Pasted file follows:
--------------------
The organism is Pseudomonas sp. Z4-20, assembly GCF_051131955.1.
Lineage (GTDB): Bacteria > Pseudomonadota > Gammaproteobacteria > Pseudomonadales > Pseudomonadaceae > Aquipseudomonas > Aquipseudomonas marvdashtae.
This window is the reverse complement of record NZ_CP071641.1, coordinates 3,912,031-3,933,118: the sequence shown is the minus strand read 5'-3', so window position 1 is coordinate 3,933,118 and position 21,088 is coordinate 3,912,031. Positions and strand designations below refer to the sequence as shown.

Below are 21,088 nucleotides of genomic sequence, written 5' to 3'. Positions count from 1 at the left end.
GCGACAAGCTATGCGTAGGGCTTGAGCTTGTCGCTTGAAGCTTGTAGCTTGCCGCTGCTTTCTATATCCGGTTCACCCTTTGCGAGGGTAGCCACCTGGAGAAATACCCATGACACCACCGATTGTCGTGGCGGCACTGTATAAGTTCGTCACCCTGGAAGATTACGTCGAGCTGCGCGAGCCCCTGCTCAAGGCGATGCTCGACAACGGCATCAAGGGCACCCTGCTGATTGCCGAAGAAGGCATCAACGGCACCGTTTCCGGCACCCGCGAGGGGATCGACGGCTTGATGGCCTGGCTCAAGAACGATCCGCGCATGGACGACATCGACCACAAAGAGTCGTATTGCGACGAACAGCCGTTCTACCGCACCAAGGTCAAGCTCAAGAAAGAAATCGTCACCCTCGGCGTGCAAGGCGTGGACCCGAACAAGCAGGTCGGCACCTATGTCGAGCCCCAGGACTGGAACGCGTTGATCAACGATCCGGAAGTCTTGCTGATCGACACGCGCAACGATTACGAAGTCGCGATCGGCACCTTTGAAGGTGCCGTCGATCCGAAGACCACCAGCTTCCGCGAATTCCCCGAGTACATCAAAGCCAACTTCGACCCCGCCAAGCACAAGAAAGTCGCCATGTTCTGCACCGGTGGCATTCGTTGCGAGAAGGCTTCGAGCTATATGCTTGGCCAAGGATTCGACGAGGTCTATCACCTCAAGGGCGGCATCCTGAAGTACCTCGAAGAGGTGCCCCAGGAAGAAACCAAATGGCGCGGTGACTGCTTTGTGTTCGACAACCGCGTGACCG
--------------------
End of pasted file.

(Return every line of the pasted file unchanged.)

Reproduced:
The organism is Pseudomonas sp. Z4-20, assembly GCF_051131955.1.
Lineage (GTDB): Bacteria > Pseudomonadota > Gammaproteobacteria > Pseudomonadales > Pseudomonadaceae > Aquipseudomonas > Aquipseudomonas marvdashtae.
This window is the reverse complement of record NZ_CP071641.1, coordinates 3,912,031-3,933,118: the sequence shown is the minus strand read 5'-3', so window position 1 is coordinate 3,933,118 and position 21,088 is coordinate 3,912,031. Positions and strand designations below refer to the sequence as shown.

Below are 21,088 nucleotides of genomic sequence, written 5' to 3'. Positions count from 1 at the left end.
GCGACAAGCTATGCGTAGGGCTTGAGCTTGTCGCTTGAAGCTTGTAGCTTGCCGCTGCTTTCTATATCCGGTTCACCCTTTGCGAGGGTAGCCACCTGGAGAAATACCCATGACACCACCGATTGTCGTGGCGGCACTGTATAAGTTCGTCACCCTGGAAGATTACGTCGAGCTGCGCGAGCCCCTGCTCAAGGCGATGCTCGACAACGGCATCAAGGGCACCCTGCTGATTGCCGAAGAAGGCATCAACGGCACCGTTTCCGGCACCCGCGAGGGGATCGACGGCTTGATGGCCTGGCTCAAGAACGATCCGCGCATGGACGACATCGACCACAAAGAGTCGTATTGCGACGAACAGCCGTTCTACCGCACCAAGGTCAAGCTCAAGAAAGAAATCGTCACCCTCGGCGTGCAAGGCGTGGACCCGAACAAGCAGGTCGGCACCTATGTCGAGCCCCAGGACTGGAACGCGTTGATCAACGATCCGGAAGTCTTGCTGATCGACACGCGCAACGATTACGAAGTCGCGATCGGCACCTTTGAAGGTGCCGTCGATCCGAAGACCACCAGCTTCCGCGAATTCCCCGAGTACATCAAAGCCAACTTCGACCCCGCCAAGCACAAGAAAGTCGCCATGTTCTGCACCGGTGGCATTCGTTGCGAGAAGGCTTCGAGCTATATGCTTGGCCAAGGATTCGACGAGGTCTATCACCTCAAGGGCGGCATCCTGAAGTACCTCGAAGAGGTGCCCCAGGAAGAAACCAAATGGCGCGGTGACTGCTTTGTGTTCGACAACCGCGTGACCG